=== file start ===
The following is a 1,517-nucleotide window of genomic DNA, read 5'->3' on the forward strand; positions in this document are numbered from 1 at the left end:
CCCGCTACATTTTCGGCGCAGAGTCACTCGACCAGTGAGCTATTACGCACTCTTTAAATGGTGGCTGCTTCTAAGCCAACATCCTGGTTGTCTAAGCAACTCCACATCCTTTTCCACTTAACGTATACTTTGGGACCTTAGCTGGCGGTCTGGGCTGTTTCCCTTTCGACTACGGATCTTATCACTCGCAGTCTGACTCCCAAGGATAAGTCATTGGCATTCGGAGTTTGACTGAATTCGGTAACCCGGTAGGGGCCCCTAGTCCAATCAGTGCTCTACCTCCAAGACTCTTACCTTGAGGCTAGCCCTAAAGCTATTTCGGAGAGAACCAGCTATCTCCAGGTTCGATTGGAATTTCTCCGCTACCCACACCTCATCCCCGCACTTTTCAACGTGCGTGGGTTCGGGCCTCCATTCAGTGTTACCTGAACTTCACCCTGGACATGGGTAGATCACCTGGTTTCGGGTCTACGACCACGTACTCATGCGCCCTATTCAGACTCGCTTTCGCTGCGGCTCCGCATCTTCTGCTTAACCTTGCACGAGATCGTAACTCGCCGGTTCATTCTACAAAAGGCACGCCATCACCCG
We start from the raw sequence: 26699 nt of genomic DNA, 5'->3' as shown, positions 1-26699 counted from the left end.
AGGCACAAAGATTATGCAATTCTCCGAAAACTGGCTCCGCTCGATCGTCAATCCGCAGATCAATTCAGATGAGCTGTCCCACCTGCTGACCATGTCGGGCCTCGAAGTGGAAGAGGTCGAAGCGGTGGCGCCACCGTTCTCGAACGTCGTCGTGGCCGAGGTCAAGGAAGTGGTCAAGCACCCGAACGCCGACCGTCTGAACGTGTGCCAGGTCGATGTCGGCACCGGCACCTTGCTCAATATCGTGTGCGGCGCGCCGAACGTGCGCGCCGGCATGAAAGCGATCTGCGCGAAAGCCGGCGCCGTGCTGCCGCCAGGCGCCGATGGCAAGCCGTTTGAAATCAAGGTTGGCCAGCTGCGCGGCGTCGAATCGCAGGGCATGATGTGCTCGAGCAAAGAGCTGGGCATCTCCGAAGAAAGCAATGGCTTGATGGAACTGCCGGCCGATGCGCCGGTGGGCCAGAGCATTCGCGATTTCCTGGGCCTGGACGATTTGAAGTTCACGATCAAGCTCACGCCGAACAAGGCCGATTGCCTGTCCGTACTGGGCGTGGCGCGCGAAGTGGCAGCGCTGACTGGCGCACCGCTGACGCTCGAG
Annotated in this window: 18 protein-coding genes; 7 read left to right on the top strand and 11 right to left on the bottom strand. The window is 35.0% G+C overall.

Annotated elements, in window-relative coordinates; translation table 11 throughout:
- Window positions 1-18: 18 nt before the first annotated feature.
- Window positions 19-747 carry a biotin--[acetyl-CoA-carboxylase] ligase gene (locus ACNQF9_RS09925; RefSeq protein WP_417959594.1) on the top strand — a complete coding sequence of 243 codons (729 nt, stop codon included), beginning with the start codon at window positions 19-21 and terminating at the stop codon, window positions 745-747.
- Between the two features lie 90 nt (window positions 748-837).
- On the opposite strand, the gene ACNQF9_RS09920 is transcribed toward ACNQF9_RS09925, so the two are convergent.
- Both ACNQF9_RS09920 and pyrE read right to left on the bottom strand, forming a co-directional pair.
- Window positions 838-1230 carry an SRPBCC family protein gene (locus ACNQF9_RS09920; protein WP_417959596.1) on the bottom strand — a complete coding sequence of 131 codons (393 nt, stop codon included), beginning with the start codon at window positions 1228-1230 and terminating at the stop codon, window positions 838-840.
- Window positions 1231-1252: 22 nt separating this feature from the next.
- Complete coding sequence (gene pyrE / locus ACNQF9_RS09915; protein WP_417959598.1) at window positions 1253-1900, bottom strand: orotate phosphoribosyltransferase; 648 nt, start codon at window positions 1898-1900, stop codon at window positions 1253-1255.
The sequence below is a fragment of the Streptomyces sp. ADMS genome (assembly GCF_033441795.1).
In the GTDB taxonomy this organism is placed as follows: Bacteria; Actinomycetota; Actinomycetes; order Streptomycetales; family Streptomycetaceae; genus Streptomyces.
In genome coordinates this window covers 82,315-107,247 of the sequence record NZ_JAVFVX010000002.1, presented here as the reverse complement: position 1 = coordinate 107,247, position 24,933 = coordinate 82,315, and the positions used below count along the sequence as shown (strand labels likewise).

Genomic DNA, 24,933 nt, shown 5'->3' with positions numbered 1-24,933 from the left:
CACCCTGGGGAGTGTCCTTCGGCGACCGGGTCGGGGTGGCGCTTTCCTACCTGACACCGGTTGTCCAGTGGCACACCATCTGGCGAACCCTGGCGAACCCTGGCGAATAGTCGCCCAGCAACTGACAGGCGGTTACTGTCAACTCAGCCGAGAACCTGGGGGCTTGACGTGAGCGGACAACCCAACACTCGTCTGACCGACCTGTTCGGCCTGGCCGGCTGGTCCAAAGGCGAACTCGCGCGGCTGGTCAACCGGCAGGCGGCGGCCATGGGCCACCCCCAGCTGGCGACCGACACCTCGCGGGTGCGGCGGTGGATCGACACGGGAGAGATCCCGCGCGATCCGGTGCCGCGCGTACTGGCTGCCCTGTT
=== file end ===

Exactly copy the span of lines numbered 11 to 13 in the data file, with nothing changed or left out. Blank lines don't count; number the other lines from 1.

- Both ACNQF9_RS09920 and pyrE read right to left on the bottom strand, forming a co-directional pair.
- Window positions 838-1230 carry an SRPBCC family protein gene (locus ACNQF9_RS09920; protein WP_417959596.1) on the bottom strand — a complete coding sequence of 131 codons (393 nt, stop codon included), beginning with the start codon at window positions 1228-1230 and terminating at the stop codon, window positions 838-840.
- Window positions 1231-1252: 22 nt separating this feature from the next.